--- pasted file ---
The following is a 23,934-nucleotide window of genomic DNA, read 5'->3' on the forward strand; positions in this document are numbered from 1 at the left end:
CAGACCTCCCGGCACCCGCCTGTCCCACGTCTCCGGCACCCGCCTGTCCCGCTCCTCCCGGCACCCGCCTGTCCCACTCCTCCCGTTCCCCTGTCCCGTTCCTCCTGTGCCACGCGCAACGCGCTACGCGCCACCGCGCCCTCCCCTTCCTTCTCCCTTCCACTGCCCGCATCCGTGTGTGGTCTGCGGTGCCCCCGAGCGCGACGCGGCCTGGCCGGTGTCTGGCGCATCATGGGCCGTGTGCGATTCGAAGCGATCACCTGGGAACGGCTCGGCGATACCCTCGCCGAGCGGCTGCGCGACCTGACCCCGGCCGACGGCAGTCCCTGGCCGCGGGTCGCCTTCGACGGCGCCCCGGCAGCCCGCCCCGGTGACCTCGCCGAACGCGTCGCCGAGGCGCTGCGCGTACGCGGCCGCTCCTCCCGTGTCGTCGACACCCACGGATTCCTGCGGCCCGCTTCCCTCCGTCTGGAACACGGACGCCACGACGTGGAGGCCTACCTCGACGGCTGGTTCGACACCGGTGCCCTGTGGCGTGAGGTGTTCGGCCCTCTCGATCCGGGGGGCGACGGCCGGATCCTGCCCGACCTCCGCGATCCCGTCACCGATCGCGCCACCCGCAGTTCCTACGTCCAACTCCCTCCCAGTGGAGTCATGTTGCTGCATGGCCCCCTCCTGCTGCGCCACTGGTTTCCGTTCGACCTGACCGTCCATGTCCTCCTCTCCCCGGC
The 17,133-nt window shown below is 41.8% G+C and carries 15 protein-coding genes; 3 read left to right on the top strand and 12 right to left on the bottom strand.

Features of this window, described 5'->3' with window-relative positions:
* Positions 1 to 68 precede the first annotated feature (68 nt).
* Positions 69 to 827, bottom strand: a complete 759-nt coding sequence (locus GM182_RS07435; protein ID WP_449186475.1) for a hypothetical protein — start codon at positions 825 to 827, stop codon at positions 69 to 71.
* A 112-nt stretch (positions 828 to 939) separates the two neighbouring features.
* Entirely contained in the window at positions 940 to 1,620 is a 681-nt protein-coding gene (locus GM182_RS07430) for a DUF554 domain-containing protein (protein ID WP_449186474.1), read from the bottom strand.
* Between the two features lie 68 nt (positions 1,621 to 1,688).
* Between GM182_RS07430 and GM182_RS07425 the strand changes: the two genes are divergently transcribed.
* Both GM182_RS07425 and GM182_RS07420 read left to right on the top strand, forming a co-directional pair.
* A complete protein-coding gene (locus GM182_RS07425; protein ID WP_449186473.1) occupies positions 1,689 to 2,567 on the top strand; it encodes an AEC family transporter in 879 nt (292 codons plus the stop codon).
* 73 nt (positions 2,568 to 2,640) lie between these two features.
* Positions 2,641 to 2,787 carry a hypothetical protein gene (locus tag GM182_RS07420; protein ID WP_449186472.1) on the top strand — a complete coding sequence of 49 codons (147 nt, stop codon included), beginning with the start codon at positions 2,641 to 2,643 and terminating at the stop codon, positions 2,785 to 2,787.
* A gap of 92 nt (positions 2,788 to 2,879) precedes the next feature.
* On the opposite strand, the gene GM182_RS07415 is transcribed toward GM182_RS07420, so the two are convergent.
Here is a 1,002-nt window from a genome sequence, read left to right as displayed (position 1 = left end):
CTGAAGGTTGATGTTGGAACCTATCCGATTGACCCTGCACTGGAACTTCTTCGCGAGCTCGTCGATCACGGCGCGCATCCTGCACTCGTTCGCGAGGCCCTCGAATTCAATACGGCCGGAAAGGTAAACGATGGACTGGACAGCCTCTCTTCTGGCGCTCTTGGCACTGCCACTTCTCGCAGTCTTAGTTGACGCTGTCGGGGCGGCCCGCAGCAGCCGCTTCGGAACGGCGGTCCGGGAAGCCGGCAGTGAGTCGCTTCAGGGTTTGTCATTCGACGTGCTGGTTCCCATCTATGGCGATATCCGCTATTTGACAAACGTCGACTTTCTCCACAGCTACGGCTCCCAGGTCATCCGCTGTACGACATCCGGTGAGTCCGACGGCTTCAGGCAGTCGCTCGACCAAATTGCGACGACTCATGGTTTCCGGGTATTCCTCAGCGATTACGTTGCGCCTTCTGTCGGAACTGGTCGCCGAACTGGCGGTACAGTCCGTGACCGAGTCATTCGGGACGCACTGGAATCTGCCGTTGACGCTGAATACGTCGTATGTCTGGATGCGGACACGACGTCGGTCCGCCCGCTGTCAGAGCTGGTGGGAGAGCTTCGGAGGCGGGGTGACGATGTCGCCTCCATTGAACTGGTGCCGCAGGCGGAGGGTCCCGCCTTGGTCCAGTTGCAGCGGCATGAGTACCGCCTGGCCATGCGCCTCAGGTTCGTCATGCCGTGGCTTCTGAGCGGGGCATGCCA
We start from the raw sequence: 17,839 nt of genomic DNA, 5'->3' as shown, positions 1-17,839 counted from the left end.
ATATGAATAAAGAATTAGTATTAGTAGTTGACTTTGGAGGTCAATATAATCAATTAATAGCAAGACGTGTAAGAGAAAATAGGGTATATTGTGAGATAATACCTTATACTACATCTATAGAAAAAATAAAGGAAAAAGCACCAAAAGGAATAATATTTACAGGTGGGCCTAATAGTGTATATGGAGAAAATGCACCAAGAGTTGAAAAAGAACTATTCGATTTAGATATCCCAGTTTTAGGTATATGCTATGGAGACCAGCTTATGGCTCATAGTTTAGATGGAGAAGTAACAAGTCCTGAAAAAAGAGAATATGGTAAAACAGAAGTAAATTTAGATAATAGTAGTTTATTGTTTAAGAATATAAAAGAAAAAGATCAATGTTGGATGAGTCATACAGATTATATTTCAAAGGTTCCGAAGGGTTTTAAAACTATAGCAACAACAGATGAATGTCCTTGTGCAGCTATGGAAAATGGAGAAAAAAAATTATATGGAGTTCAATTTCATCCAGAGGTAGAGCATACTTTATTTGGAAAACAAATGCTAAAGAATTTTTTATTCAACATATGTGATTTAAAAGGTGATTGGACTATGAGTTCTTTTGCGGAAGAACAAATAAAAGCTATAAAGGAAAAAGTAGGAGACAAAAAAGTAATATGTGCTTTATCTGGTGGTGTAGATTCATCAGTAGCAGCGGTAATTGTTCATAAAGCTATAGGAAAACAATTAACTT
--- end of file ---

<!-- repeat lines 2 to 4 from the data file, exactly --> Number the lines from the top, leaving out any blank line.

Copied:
CAGACCTCCCGGCACCCGCCTGTCCCACGTCTCCGGCACCCGCCTGTCCCGCTCCTCCCGGCACCCGCCTGTCCCACTCCTCCCGTTCCCCTGTCCCGTTCCTCCTGTGCCACGCGCAACGCGCTACGCGCCACCGCGCCCTCCCCTTCCTTCTCCCTTCCACTGCCCGCATCCGTGTGTGGTCTGCGGTGCCCCCGAGCGCGACGCGGCCTGGCCGGTGTCTGGCGCATCATGGGCCGTGTGCGATTCGAAGCGATCACCTGGGAACGGCTCGGCGATACCCTCGCCGAGCGGCTGCGCGACCTGACCCCGGCCGACGGCAGTCCCTGGCCGCGGGTCGCCTTCGACGGCGCCCCGGCAGCCCGCCCCGGTGACCTCGCCGAACGCGTCGCCGAGGCGCTGCGCGTACGCGGCCGCTCCTCCCGTGTCGTCGACACCCACGGATTCCTGCGGCCCGCTTCCCTCCGTCTGGAACACGGACGCCACGACGTGGAGGCCTACCTCGACGGCTGGTTCGACACCGGTGCCCTGTGGCGTGAGGTGTTCGGCCCTCTCGATCCGGGGGGCGACGGCCGGATCCTGCCCGACCTCCGCGATCCCGTCACCGATCGCGCCACCCGCAGTTCCTACGTCCAACTCCCTCCCAGTGGAGTCATGTTGCTGCATGGCCCCCTCCTGCTGCGCCACTGGTTTCCGTTCGACCTGACCGTCCATGTCCTCCTCTCCCCGGC
The 17,133-nt window shown below is 41.8% G+C and carries 15 protein-coding genes; 3 read left to right on the top strand and 12 right to left on the bottom strand.

Features of this window, described 5'->3' with window-relative positions: